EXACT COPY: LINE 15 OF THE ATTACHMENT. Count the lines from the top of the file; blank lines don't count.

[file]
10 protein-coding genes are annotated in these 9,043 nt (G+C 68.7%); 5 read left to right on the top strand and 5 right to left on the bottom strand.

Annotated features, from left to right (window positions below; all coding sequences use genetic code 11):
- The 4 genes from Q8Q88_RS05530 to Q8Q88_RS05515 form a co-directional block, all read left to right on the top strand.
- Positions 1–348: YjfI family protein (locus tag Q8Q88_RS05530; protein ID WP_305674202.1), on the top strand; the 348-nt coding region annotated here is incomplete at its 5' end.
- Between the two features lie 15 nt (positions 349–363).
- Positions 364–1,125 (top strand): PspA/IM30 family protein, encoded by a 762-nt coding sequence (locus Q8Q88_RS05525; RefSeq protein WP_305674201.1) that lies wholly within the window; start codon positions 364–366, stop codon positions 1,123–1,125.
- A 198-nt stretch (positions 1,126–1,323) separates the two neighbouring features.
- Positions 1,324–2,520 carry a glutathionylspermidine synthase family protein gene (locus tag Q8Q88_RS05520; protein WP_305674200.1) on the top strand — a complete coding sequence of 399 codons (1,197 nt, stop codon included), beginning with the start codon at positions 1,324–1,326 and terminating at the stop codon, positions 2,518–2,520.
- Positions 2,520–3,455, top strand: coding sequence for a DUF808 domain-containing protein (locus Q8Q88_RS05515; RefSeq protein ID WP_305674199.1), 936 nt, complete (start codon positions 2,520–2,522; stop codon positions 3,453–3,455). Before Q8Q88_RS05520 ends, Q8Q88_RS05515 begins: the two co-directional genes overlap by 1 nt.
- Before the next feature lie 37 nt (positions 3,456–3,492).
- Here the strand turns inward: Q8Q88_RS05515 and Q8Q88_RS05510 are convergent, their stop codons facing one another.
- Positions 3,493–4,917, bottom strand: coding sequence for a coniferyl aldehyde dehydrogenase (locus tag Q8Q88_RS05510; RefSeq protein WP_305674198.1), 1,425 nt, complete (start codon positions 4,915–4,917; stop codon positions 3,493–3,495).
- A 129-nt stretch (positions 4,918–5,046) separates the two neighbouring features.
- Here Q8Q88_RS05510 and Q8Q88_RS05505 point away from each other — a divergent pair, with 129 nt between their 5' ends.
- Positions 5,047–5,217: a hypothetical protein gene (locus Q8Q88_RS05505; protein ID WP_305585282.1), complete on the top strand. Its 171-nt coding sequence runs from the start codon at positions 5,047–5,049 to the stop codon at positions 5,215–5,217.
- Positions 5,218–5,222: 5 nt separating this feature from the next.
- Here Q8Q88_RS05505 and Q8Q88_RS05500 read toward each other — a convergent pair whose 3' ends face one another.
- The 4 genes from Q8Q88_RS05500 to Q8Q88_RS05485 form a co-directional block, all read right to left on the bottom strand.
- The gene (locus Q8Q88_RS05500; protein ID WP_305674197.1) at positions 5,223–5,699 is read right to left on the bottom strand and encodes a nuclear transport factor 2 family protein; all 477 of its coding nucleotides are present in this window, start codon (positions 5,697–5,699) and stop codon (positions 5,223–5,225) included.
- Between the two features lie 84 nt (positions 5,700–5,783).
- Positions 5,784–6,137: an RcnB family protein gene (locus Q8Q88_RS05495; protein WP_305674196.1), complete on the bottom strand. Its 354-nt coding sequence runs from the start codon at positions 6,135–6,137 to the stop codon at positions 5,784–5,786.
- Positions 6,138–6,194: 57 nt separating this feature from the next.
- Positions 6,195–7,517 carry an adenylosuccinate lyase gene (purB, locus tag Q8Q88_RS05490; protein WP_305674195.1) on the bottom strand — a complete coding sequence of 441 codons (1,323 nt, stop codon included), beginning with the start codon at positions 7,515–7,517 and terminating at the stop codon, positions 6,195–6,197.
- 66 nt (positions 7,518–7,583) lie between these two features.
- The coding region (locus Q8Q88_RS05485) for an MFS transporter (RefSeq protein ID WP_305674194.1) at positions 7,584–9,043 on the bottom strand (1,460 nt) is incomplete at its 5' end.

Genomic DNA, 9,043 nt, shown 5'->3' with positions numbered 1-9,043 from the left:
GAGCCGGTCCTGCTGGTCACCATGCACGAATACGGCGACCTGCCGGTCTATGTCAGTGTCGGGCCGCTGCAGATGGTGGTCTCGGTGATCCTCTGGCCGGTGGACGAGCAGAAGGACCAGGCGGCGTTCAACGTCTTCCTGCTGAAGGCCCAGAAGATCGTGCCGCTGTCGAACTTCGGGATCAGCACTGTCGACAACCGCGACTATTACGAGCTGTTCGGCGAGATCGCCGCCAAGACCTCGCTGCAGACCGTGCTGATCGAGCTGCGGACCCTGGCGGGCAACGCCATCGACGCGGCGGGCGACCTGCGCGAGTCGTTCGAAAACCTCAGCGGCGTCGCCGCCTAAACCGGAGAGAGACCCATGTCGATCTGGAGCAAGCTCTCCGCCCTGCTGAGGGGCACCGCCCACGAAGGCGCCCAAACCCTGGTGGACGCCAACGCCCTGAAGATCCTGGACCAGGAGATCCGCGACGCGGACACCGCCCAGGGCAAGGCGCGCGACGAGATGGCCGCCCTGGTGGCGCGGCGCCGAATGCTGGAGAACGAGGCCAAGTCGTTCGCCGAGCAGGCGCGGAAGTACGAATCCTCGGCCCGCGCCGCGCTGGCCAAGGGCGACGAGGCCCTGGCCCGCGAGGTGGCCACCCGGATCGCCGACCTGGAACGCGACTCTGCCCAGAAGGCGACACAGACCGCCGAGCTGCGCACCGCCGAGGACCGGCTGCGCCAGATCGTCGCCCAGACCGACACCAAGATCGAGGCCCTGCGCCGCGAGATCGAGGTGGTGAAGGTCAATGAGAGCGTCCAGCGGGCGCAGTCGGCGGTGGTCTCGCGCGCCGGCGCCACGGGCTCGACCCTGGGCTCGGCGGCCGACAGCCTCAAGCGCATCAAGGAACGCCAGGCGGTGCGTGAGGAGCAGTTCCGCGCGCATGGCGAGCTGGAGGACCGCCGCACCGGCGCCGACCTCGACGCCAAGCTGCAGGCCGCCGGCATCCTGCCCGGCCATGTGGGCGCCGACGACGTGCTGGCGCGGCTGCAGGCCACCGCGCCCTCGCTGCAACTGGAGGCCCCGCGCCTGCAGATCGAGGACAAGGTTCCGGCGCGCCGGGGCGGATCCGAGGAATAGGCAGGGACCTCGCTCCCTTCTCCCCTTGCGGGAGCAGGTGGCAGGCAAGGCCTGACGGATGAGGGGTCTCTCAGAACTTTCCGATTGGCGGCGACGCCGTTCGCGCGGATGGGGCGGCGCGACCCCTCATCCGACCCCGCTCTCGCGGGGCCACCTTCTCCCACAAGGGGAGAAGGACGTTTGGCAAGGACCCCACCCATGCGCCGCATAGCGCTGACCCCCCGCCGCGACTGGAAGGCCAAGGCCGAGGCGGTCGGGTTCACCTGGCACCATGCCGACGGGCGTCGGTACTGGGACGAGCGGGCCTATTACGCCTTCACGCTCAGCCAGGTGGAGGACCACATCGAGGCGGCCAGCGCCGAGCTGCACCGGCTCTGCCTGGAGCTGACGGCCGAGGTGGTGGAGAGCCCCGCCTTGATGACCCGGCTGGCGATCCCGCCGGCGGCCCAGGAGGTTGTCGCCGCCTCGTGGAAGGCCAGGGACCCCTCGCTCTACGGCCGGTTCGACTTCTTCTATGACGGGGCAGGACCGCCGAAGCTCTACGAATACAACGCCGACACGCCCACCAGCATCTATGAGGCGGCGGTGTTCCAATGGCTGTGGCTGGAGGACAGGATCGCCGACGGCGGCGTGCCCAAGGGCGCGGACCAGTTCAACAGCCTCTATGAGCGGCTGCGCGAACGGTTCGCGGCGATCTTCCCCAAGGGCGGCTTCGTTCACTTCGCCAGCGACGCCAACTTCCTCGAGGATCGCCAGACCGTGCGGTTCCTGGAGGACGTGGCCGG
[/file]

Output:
- Positions 5,047–5,217: a hypothetical protein gene (locus Q8Q88_RS05505; protein ID WP_305585282.1), complete on the top strand. Its 171-nt coding sequence runs from the start codon at positions 5,047–5,049 to the stop codon at positions 5,215–5,217.